Sharks & Rays

Sand Tiger Shark

Sand Tiger Shark

A large shark, the sand tiger shark reaches an average size from six to nine feet in length and up to 300 pounds.  Sand tiger sharks are easily recognizable by their numerous protruding teeth and large, notched upper lobe of the tail. The young sharks at Mystic Aquarium will have dark spots throughout their brown or grey body but these spots will fade as they mature.

These sharks have a wide distribution and can be found in subtropical and warm temperate waters around the world (with the exception of the eastern Pacific Ocean). This includes the western Atlantic from the Gulf of Maine to Florida.

Found anywhere from shallow bays to coral reefs, these sharks can be found in coastal regions around the world (with the exception of the eastern Pacific Ocean).

These sharks primarily eat fish but will also feed on smaller sharks, rays, squid, crabs, lobsters, and squid.

Nurse Sharks

Nurse Sharks

Nurse Sharks are nocturnal, resting on sandy bottoms, and in crevices during the day. Habitat includes rocky and coral reefs as well as channels between mangrove habitats. They are born at about a foot in length and can grow up to 14 feet in length. Based on a study of stomach contents the diets include fish, octopi, bivalves, crustaceans. They are listed as Data Deficient on the IUCN Redlist.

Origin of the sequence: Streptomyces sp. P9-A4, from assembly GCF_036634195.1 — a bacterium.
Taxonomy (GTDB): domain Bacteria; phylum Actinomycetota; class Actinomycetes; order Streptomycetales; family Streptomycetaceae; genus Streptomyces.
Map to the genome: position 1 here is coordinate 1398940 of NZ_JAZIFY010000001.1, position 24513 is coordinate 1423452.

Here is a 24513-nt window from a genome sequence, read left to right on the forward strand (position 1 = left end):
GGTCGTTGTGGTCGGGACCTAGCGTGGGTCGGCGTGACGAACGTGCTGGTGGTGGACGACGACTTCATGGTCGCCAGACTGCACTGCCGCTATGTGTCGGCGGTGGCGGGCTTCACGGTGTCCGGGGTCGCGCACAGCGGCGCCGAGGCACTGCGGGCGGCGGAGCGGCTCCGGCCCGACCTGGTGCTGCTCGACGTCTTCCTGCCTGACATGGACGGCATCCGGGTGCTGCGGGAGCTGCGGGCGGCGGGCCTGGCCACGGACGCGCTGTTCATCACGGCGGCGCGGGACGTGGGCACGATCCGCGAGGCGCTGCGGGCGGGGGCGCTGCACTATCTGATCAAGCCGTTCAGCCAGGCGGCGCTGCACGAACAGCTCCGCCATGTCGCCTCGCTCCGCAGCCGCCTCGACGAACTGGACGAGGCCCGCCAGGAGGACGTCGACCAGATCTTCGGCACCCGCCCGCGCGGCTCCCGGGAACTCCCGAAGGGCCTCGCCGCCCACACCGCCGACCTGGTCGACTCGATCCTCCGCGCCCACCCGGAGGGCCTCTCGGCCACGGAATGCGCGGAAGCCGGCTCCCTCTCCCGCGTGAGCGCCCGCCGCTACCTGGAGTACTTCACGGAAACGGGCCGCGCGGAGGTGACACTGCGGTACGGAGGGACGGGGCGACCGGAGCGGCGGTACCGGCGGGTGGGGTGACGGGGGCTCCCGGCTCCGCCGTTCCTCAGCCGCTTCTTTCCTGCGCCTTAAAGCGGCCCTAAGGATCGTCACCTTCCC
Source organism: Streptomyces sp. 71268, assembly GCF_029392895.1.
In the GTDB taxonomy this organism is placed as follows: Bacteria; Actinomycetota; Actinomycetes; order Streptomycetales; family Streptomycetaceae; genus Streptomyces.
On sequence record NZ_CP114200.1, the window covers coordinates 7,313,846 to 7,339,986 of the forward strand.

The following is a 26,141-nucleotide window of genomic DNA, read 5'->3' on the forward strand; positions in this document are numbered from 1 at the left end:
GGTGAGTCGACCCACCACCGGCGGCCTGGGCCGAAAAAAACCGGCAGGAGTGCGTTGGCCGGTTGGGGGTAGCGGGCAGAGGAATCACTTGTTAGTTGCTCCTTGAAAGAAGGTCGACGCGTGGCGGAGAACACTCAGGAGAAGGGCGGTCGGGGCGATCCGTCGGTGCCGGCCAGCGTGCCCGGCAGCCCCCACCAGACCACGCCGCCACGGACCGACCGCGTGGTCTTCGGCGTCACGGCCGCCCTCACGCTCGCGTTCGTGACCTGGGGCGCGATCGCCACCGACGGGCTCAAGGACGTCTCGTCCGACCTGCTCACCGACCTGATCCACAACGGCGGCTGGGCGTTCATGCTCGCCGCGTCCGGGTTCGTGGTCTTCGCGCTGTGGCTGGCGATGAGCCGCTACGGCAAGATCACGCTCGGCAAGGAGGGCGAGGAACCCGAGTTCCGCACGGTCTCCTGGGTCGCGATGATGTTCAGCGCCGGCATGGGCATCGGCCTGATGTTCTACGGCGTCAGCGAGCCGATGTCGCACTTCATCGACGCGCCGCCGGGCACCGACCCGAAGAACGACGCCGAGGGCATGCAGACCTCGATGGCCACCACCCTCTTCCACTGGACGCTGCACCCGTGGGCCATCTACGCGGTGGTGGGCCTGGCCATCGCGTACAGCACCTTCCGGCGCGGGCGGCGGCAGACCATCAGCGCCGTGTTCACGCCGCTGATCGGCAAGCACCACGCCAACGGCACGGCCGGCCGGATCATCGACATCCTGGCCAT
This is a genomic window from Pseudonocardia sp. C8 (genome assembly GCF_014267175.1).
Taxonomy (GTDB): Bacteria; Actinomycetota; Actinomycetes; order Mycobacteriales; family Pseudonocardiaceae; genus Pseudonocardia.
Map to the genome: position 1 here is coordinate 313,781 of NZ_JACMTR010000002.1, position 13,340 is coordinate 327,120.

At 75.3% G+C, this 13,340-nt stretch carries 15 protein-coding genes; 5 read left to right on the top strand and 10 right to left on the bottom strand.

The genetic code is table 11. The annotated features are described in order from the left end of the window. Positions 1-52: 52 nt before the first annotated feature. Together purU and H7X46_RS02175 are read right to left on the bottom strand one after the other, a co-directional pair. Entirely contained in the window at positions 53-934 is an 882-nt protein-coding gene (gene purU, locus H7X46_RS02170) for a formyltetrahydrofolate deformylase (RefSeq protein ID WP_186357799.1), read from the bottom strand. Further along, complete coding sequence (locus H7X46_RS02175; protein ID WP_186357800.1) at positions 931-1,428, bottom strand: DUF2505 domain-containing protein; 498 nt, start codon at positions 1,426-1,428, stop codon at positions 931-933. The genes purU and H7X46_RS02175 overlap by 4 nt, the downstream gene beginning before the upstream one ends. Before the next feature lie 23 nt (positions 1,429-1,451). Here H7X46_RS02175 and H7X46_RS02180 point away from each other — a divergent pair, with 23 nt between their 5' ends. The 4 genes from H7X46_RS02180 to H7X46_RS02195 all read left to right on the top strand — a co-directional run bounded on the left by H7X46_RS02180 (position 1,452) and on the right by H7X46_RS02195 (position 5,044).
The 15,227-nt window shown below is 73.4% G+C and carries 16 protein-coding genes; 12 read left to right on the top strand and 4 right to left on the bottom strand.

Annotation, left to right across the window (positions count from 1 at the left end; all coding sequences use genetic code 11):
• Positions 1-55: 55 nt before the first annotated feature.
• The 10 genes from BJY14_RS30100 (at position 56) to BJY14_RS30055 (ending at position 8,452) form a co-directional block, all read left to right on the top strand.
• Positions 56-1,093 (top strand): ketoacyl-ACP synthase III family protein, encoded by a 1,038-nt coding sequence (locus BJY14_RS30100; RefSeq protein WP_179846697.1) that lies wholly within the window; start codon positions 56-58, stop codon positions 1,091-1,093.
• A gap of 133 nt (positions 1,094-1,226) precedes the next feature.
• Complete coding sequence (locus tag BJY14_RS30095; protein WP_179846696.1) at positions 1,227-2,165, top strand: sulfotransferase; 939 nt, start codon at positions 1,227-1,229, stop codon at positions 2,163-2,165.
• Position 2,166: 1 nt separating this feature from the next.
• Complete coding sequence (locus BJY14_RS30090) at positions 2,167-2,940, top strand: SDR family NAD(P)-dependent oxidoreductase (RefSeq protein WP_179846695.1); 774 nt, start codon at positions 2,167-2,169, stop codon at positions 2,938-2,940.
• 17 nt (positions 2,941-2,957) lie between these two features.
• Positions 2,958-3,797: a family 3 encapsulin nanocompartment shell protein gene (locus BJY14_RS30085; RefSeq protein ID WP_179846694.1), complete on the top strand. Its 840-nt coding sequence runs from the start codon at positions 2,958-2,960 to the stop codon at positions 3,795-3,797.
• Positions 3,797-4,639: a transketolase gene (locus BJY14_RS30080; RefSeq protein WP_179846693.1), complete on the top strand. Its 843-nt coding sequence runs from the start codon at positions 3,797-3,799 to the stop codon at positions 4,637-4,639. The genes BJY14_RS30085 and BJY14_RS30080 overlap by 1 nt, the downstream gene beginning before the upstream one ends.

Their range includes both the Eastern Pacific and Western Atlantic. In the Atlantic they can be found typically off the coasts of United States from Rhode Island as far south as Florida, Caribbean, Brazil, and into the Gulf.

Cownose Stingray

Cownose Stingray

There are six species of Cownose stingrays, the type that is displayed at Mystic Aquarium are, Rhinoptera bonasus. In the Western Atlantic, they range as far south as Brazil and as far north as Massachusetts during August and September.

Cownose stingrays are found in both brackish and marine environments and can tolerate salinities as low as 5-7ppt. Cownose stingrays can be found at depths from 0-65 feet.

The cownose stingray was named for its distinctive head shape, which resembles a cow’s nose. Stingrays, sharks, and skates are all cartilaginous fish, which means they all lack a true backbone. Stingrays possess other characteristics of sharks such as five-gill slits on each side of the head, a spiracle, and the ability to sense electromagnetic fields.

Stingrays and skates are characterized by the lack of a swim bladder that helps true fish float. With a few exceptions, if stingrays and skates stop swimming, they sink.